You can verify the images is successfully built or not by executing the docker images command as shown below
Many of you may already aware that Windows Server 2016 now natively supports Docker containers and it means that the same shared-kernel-isolation-paradigm from the Linux world is now well and truly supported in Windows too. The advantage of this approach is that your containers will load more speedily with minimum amount of resources. Please go through this link to read more about it. In this post, I will show how to host IIS in a docker container in Windows Server 2016 machine.
Step 1 : Get the base image for IIS
First you need to pull the latest image for IIS from the Docker hub by executing the following statement.
docker pull microsoft/iis
It will pull the image with the tag latest from the docker repository. If you want specify a different tag, then you need to specify that after the image name with a color(:) prepended to it
If you execute the docker images, our newly downloaded image will be shown in the list as shown below.
Step 2 : Create the Container
Now, you need to create a container based on the image which we downloaded in the earlier step. For that you will to need to execute the following command
docker run -it -d -p 80:80 microsoft/iis
With this command, we are telling Docker to create a container based on microsoft/iis image. The -d switch indicates that container should be run in the background and -p switch is used for mapping the port numbers for host and the container. In this example we are redirecting the requests coming into the port #80 in the host machine to port #80 in the container we just created. When it's successfully executed, it will emit the full container id and then returns to the prompt as shown below
You can verify whether the container is running or not by executing the docker ps command. The ps command will show all the active processes running in docker as shown below
Step 3 : Check IIS status
You verify whether the IIS running inside the container is properly serving content or not by typing in the IP address of the host machine in the browser. If everything is good you will see the default web site page of the IIS as shown below.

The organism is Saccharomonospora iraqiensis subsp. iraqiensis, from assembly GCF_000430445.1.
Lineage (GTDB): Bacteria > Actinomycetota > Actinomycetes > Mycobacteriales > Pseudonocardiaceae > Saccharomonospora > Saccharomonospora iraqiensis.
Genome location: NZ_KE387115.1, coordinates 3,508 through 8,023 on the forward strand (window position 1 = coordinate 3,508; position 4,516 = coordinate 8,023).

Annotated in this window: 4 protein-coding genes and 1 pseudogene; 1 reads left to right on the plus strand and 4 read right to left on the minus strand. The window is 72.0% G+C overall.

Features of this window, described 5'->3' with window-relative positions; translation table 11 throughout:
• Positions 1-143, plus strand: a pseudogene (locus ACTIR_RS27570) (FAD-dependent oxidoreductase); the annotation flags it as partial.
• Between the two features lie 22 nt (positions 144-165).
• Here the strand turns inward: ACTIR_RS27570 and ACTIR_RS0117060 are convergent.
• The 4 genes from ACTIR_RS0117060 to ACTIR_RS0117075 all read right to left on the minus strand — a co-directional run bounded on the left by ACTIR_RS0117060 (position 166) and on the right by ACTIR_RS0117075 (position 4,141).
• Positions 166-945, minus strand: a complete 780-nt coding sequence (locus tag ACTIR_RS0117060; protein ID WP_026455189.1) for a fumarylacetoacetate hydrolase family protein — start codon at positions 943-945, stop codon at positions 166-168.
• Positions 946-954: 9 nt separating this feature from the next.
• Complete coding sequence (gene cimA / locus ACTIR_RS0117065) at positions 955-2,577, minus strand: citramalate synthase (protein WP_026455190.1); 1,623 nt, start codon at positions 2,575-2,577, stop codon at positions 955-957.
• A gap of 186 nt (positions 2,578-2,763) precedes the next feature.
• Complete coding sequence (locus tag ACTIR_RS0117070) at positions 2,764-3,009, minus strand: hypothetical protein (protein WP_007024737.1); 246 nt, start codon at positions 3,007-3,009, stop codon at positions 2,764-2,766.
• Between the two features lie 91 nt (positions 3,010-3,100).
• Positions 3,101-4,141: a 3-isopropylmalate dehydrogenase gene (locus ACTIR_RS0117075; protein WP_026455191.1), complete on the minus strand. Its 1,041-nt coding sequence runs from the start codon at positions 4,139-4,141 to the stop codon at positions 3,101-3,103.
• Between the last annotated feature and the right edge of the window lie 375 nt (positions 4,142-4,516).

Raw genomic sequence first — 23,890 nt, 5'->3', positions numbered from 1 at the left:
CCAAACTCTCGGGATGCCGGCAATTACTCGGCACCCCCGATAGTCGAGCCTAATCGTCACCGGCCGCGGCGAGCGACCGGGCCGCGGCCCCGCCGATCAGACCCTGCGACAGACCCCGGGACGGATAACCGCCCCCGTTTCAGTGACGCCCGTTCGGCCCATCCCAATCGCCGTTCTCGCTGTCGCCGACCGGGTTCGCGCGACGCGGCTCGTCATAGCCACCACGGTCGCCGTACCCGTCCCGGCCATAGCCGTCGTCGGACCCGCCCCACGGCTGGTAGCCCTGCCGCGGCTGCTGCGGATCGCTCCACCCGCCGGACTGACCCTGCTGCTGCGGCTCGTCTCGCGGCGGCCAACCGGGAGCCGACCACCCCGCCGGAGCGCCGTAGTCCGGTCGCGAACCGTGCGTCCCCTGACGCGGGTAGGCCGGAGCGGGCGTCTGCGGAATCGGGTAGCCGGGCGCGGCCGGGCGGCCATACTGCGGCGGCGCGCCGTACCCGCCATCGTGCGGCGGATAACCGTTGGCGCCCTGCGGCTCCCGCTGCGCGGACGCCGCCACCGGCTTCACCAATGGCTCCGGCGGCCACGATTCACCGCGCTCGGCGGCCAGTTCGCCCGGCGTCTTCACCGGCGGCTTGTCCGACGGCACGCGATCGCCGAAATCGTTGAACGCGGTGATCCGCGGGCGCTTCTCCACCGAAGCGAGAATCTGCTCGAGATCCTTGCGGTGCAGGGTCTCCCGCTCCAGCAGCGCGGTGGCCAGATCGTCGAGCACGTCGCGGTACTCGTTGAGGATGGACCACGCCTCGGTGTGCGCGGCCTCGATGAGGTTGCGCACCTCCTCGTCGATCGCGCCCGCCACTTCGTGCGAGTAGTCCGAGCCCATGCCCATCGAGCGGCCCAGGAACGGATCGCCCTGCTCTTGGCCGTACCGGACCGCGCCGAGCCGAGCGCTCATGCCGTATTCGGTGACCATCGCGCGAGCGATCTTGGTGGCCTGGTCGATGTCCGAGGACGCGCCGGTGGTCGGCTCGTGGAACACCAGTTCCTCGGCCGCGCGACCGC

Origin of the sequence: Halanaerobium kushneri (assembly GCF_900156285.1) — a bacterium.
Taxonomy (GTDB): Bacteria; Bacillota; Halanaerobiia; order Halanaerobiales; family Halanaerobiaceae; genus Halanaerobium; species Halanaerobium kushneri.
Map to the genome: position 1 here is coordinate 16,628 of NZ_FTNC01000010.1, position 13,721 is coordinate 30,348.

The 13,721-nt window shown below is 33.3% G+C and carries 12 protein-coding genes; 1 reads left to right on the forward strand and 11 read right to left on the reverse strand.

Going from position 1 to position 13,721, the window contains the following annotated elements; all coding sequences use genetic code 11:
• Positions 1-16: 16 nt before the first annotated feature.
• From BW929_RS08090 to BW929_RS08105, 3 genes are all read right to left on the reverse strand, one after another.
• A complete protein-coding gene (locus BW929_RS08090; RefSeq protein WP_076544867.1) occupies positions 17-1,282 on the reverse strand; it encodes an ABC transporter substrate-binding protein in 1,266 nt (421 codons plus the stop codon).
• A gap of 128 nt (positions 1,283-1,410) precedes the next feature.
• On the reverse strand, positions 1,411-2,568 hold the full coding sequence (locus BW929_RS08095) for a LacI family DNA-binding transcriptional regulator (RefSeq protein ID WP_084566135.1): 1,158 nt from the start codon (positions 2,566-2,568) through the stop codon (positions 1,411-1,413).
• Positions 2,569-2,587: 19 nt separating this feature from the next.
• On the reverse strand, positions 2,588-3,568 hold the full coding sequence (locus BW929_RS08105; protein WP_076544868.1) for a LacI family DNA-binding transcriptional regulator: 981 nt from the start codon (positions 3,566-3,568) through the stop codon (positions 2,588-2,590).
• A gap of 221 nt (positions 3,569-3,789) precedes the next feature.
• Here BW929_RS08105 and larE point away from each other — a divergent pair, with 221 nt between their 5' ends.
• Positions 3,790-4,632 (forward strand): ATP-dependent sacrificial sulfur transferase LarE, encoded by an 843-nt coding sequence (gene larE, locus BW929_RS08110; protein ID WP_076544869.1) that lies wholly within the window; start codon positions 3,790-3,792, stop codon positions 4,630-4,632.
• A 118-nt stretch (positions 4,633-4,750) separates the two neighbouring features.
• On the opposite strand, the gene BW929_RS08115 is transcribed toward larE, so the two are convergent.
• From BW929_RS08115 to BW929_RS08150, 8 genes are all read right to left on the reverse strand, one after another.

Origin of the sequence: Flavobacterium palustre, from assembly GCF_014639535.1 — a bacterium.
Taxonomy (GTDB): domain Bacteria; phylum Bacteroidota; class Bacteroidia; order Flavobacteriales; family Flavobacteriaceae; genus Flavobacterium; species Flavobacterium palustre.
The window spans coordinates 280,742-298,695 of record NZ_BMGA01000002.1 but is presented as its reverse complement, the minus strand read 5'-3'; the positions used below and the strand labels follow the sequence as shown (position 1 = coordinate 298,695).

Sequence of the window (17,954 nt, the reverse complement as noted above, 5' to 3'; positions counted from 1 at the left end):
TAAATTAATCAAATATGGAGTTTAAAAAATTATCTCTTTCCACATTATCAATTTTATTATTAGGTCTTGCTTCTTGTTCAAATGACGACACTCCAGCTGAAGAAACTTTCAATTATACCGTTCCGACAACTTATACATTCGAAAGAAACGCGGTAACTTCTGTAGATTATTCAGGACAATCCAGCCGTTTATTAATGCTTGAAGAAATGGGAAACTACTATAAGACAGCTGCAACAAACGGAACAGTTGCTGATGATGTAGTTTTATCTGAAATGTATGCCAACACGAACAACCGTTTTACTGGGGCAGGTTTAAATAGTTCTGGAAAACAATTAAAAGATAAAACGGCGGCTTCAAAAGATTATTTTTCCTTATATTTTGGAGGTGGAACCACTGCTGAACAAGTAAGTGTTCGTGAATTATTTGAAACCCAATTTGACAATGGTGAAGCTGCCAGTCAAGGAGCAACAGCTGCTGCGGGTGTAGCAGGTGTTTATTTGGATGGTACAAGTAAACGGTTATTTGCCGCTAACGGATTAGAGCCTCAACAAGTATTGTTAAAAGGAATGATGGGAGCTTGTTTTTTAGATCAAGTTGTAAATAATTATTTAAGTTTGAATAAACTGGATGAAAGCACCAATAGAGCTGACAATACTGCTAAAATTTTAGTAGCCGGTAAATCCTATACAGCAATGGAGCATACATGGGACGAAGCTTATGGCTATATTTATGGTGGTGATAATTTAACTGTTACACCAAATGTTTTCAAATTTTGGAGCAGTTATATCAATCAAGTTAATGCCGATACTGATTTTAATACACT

Since port # 80 is used for http by default and we don't need to provide that along with the IP address. The redirection magic is done by the daemon whom will see a request at port 80 is coming in the host machine, intercepts it and redirects it to the port#80 of our container which then spits out the default website page.
One of the main features of .NET Core framework is the ability to run the applications on variety of environments such as Linux, MacOS etc. It includes a light weight server known as Kestrel which is used to run web apps targeting the .NET Core framework. But one of the main disadvantage of Kestrel is that it is primarily a development server and is not recommended for production environments. We always used IIS as server for hosting .NET Web app, but in the case of .NET Core since it's cross platform and we can't rely on IIS for platforms other than Windows. In the case of Linux, Nginx is one of the most popular web server out there and is very good at serving static content. But, for the example in this post we are going to make use of the reverse proxy(passing requests to other servers) feature in Nginx to serve our core web app from a docker container running on a Linux distro.
I had already written a post about the on how to get started with Nginx and I recommend you to go through the post here if you are working with Nginx for the first time. In this post, I am going to host a .NET Core web app in a Docker container using Nginx and Kestrel to serve the site on a Linux machine.
Before I get started with coding, here's a little advice for all you guys. It is always a recommended thing to follow a proper structure for your source files in your project. In this case, I have created two folders, one for putting all the files related to .NET and one for putting all those related to Nginx as shown in the screenshot below.
Step 1 : Create .NET Core App
Create a sample mvc core application under the dotnet folder. I created this one using the boiler plate template provided by yeoman which generated all the folders and files showed in the above image. If you run the application now using the dotnet run command, it will host the application in Kestrel and can be accessed by using the url http://localhost:5000. I have modified the sample page to show the name of the server using the below code.
Served By : @System.Environment.MachineName
Since I'm running it from the local machine, the page will show the name of my local box as the server name as shown in the image below.
Since we are going to host our application inside the Docker container, let's create a docker file which contains some instructions to Docker to set up the container. It basically tells which base image should be used, copies the files from the current folder to a folder called app inside the container and sets it's as the working directory. Then it executes two dotnet commands to restore the packages first and then executes the build. Once the build is completed it exposes the port #8018 for serving the app from the container. The ENTRYPOINT command is used execute the application when we start the container and in our case it will execute the run command to host the application.